Pastoral Past

Chicago's Whitney waxes nostalgic on the golden days of young love and heartbreak

Whitney has only been together a year, and already they're making a big splash in the industry.
Whitney has only been together a year, and already they're making a big splash in the industry.

Signing fans' skin with permanent marker was once a rock 'n' roll rite of passage, the more illicit the location the better. It was proof that your band had "arrived." But times have changed. The Chicago-based septet Whitney, darlings of this summer's festival circuit (including pit stops at Bonnaroo, Governors Ball, and Pitchfork Music Festival), say fans are instead beginning to clamor for John Hancocks on quite a different bodily appendage — their cellphone.

"I've never had anyone ask me to do that [before Pitchfork]," says Julian Ehrlich, the band's singer, drummer and co-writer.

In millennial parlance, Whitney has "blown up," and the hype surrounding the group's debut Light Upon the Lake, which dropped in June, is warranted. It's music that sways and romps through melancholia, change and loss without pretense or hackneyed posturing. And the songs reveal a compositional maturity that is striking for a guy gang of 20-somethings.

At barely a half-hour long, it's also a taut testament to the earthy tones of the guitar, Memphis horns and barroom piano — all through the prism of young love and heartbreak.

"You have to live with your imperfections ... and leave them out in the open instead of hiding behind something," says guitarist Max Kakacek, the other half of Whitney's core songwriting duo.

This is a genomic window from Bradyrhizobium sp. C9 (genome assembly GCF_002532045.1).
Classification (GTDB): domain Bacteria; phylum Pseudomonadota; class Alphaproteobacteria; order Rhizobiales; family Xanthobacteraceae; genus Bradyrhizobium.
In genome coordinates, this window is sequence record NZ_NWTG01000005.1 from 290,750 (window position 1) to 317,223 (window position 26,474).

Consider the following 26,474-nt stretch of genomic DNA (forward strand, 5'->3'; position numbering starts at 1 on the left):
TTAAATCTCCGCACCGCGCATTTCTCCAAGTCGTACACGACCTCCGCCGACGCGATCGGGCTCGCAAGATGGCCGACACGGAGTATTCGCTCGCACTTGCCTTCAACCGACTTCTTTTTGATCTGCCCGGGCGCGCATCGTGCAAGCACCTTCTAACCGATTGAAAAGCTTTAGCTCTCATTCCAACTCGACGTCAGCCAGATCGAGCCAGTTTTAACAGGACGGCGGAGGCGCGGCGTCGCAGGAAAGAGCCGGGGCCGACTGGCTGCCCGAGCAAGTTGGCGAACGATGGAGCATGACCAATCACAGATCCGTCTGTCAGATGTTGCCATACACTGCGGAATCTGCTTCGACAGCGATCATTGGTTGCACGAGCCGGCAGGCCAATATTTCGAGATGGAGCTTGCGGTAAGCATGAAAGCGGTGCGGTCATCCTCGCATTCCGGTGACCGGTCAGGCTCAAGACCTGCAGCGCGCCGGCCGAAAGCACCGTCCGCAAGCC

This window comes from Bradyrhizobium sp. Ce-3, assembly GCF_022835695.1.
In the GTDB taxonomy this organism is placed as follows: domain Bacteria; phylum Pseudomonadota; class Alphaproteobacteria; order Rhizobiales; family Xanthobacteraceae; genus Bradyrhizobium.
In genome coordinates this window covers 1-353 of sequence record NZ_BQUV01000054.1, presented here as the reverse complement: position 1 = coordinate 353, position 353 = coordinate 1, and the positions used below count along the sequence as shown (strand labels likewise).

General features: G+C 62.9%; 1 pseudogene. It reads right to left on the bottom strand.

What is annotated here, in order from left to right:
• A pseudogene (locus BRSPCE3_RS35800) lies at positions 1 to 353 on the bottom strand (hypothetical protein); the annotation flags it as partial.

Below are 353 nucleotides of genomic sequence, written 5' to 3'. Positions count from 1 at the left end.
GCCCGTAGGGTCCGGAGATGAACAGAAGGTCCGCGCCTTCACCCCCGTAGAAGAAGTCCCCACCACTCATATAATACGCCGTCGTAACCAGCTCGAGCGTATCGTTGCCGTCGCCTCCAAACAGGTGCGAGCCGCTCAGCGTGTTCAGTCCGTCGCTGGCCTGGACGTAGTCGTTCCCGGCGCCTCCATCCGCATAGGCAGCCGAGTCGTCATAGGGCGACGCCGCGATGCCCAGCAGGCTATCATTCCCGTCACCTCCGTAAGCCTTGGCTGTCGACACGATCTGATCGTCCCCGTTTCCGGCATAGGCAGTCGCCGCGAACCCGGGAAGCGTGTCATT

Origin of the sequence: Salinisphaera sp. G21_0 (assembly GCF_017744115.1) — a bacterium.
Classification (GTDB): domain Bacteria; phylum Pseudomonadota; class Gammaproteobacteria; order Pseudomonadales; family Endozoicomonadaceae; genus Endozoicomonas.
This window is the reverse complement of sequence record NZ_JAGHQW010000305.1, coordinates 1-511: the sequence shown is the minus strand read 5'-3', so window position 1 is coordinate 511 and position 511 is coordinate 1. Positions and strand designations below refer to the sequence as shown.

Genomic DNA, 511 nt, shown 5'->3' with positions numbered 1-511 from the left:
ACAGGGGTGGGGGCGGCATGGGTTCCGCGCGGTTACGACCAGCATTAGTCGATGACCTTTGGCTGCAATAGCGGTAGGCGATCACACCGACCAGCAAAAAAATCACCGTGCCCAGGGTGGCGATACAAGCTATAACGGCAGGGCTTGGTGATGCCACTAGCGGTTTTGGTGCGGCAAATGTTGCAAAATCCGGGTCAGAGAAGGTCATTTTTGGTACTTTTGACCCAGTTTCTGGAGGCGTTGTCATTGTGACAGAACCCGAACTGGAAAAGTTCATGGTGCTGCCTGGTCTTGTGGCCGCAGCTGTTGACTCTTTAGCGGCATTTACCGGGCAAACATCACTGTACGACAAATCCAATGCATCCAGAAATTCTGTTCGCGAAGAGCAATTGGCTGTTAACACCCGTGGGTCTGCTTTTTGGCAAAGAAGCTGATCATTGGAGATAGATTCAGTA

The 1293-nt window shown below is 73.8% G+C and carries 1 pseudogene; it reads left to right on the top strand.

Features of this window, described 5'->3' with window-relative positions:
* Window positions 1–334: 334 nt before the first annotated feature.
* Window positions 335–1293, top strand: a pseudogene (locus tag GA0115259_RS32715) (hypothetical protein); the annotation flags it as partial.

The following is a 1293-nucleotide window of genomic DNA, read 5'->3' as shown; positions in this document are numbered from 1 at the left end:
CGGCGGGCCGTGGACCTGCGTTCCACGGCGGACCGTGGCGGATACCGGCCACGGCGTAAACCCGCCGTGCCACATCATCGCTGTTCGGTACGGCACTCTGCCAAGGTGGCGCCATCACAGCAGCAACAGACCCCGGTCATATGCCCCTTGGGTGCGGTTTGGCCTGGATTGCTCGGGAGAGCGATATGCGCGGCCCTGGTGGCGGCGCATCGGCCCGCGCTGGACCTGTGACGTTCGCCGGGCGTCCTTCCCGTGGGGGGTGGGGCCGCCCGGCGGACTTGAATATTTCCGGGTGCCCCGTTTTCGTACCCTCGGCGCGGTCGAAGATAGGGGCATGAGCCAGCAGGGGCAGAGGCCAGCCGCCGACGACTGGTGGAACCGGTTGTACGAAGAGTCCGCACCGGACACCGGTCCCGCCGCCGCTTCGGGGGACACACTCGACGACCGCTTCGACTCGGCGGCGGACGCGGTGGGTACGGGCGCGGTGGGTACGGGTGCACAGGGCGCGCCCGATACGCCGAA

He's referring to the dry and ramshackle analog sound of the record, but it also refers to the events that prophesied the band's formation, and ultimately, their inspiration.

Whitney rose from the ashes of myriad implosions, both personal and professional; for the group's co-founders Ehrlich and Kakacek, out of breakups and the end of their previous band, the Smith Westerns. Light Upon the Lake confronts the wreckage head-on (see "No Woman," "Golden Days" and "On My Own").

"Will life get ahead of me?" asks Ehrlich, his falsetto hanging above gently plucked strings on the wistful title track. Answers are in short supply, but it's hard not to hear these songs as they really are: bittersweet, footloose and bewildered anthems to days gone by.

The seriousness of their art, however, betrays their eccentric personalities on and off stage. "We're not like a straight-edge band or anything," says Ehrlich over the hum of their repurposed church van barreling down I-55 toward St. Louis.

"It smells terrible," says Kakacek, who's made an effort to seat himself by an open window.

But they wouldn't have it any other way. For Ehrlich, life sans Whitney would probably be devoted to his passion for soccer. Meanwhile, Kakacek is stumped.

"We're obsessed with this movie called Heavyweights," Ehrlich admits with a chuckle. "We'd probably create our own version of Camp Hope for, like, overweight pre-teens."

Kakacek then chimes in, "We might do that, but with a rock element." ♦

Whitney with Michael Rault • Sat, July 30, at 8 pm • $8/$10 day of • All-ages • The Bartlett • 228 W. Sprague • • 747-2174

Piano Sunday with Athena Robinson @ Pend d'Oreille Winery

Sun., Jan. 31, 3-5 p.m.
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